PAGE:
Post Animal

There was a point in 2017 when people couldn’t talk about Chicago-based psyche-rock band Post Animal without also mentioning the 2016 Netflix phenomenon Stranger Things.  

The band’s guitar player, Joe Keery, landed a role as the bad-boy-turned-good Steve Harrington on the popular fiction-horror series. Once word got out that Keery played in a band, attention from adoring Stranger Things fans was redirected towards Post Animal.

Now, in 2018, the band is breaking free of that one-dimensional claim to fame. With Keery’s acting schedule becoming too hectic to balance touring and filming, Post Animal has dropped down to a five piece, allowing Keery to continue with Stranger Things and the rest of the band to tour at their leisure. The band’s highly anticipated debut major release, When I Think of You in a Castle, comes out on April 20 via Polyvinyl Record Co.

With the focus now entirely on Post Animal’s music, they’re regarded as one of Chicago’s most exciting up-and-coming bands.

With an uppity-and-fun demeanor that can be seen in their recent music video “Gelatin Mode,” Post Animal is cranking out care-free-psychedelic rock ‘n’ roll that pulls listeners in with poppy hooks. Even though they’ve been around since 2014, the band has finally found their footing and is a group that is worth paying attention to.

The band is touring in support of the new album with a kickoff show at the Cactus Club on April 20. The Wisconsin Gazette spoke with guitarist Javi Reyes on the phone about the new album and how the band has evolved since their Stranger Things recognition in 2017.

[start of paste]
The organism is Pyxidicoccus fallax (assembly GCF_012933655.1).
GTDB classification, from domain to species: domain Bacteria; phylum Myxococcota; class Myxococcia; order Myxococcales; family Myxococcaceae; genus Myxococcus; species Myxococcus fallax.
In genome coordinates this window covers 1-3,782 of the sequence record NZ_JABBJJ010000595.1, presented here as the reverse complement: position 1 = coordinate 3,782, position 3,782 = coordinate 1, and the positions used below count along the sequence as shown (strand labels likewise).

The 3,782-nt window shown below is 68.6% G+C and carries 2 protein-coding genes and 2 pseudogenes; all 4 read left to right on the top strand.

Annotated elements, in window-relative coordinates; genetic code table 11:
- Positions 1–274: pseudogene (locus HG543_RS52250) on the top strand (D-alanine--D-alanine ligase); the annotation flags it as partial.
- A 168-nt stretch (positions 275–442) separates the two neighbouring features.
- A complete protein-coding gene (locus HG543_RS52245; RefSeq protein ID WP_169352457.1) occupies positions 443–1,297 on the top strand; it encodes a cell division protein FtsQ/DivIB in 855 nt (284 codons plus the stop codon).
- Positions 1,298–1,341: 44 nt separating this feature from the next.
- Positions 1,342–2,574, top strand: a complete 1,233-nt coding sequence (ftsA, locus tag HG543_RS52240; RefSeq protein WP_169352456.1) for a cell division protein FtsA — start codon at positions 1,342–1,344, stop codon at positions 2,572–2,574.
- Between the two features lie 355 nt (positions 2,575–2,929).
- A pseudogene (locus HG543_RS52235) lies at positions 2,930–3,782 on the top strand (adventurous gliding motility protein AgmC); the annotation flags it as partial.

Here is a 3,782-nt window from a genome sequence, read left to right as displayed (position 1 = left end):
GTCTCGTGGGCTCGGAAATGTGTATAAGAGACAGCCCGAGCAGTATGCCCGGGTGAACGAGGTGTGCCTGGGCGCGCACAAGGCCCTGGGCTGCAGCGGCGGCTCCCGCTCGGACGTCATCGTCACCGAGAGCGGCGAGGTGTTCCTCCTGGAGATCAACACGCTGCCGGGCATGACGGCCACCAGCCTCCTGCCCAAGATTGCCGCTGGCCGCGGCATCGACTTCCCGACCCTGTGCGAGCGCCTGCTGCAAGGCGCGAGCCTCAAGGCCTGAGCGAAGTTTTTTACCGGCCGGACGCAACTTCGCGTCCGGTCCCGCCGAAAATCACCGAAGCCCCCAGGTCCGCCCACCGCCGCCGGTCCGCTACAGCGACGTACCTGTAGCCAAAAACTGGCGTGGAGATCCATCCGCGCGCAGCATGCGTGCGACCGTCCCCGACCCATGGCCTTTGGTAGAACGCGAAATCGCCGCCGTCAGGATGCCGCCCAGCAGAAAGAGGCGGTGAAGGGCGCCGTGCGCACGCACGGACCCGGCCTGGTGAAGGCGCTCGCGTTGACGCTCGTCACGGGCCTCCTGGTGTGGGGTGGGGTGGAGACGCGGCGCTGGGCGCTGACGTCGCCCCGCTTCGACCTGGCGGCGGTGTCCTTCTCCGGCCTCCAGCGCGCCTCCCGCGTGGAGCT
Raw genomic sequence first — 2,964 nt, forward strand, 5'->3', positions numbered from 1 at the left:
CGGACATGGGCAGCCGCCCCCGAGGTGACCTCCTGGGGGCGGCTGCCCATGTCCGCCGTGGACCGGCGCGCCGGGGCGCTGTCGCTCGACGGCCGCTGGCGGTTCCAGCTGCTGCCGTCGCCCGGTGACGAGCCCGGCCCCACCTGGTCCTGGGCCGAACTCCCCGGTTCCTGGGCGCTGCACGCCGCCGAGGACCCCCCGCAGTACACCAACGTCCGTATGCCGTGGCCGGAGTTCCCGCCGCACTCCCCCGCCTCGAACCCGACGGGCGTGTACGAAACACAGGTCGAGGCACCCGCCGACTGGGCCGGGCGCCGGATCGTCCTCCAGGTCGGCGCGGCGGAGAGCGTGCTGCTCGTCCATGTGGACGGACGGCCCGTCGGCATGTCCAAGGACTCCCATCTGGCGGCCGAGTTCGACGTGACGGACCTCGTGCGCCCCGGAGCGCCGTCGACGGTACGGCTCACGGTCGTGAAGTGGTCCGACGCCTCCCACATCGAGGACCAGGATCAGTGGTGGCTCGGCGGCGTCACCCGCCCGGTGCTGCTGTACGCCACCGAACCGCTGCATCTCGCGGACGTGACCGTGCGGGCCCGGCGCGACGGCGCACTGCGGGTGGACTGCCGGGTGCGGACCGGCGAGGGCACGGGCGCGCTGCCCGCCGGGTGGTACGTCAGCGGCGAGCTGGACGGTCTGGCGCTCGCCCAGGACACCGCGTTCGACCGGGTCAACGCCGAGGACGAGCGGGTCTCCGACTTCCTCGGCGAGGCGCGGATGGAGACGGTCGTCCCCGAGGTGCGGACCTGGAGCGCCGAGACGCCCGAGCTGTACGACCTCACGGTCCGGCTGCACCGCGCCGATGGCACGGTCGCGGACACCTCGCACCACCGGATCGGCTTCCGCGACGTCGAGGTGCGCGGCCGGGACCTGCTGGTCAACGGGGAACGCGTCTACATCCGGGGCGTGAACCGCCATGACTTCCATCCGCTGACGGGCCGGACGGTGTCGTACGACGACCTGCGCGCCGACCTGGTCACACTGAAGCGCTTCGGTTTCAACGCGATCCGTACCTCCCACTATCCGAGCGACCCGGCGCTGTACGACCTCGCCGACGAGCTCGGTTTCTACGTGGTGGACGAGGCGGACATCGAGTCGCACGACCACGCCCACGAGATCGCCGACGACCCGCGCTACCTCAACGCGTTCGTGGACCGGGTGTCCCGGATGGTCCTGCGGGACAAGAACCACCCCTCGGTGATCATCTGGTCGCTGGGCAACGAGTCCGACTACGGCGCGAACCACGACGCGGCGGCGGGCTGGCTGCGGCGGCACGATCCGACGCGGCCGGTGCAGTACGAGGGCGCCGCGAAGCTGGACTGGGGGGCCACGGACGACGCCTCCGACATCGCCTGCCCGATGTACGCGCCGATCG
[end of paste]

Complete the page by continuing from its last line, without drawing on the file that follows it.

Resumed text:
Wisconsin Gazette: How did Post Animal come together?

Javi Reyes: Matt Williams and Dalton Allison grew up in Danville in southern Illinois. They were playing together, and they moved to Chicago, probably in like 2011 or 2010. They met Jake Hirshland through mutual friends and started a band together. Eventually Matt met Joe Keery, while they were working together at the Chicago-based burger franchise DMK Burger Bar, so he joined the band and started playing drums. They made some music as a four piece for a while, and then Joe moved to guitar, and Wes Toledo, a friend of Joe’s from acting courses at De Paul University, joined to play drums. I joined in 2015 to add another guitar to the mix. Joe has kind of gotten busy now with Stranger Things, so it’s now a five piece.

In what ways did Joe’s success as an actor open up doors for the band?

Right when that show came out, we got more articles than we ever had before in like one week. We had way more publicity because of Joe. We’ve gotten more listeners from people who know Stranger Things and that wouldn’t have happened without Joe. It just put eyes on us, whether it was for Joe or for our music. Which was good in ways, but also people come to shows expecting to see Joe and then they don’t see him. People put out articles focusing more on the Steve Harrington aspect rather than about Post Animal. It seems like all of that stuff has faded away over time. Last summer we were hearing a lot about it. Somebody asked for a refund because he wasn’t there. That was kind of tweaking us out a little bit.

When I Think of You in a Castle almost didn’t get made, and some members were planning on moving away. How did this record change that?

We weren’t sure we were going to be a band while recording this because a lot of people were planning to relocate at the end of the year. We recorded in June and were going to leave in August or even during the recording. Once we finished it, I think things just got a little more serious that summer. We started getting some better shows, and maybe some offers from Chicago bands to go out and open. We were kind of like, “Oh, maybe we can make this work.” We got more opportunities and saw how it could be a long-term thing and still be fun. We were just going to put it up on Bandcamp and have it be a fun documentation of that week of recording. It just turned into more over time. We went into it very light hearted and just wanted to experiment and do some fun sounding things. We never had the mindset of, “Oh, that’s too weird” or anything like that. We just did whatever we wanted to do and what felt satisfying.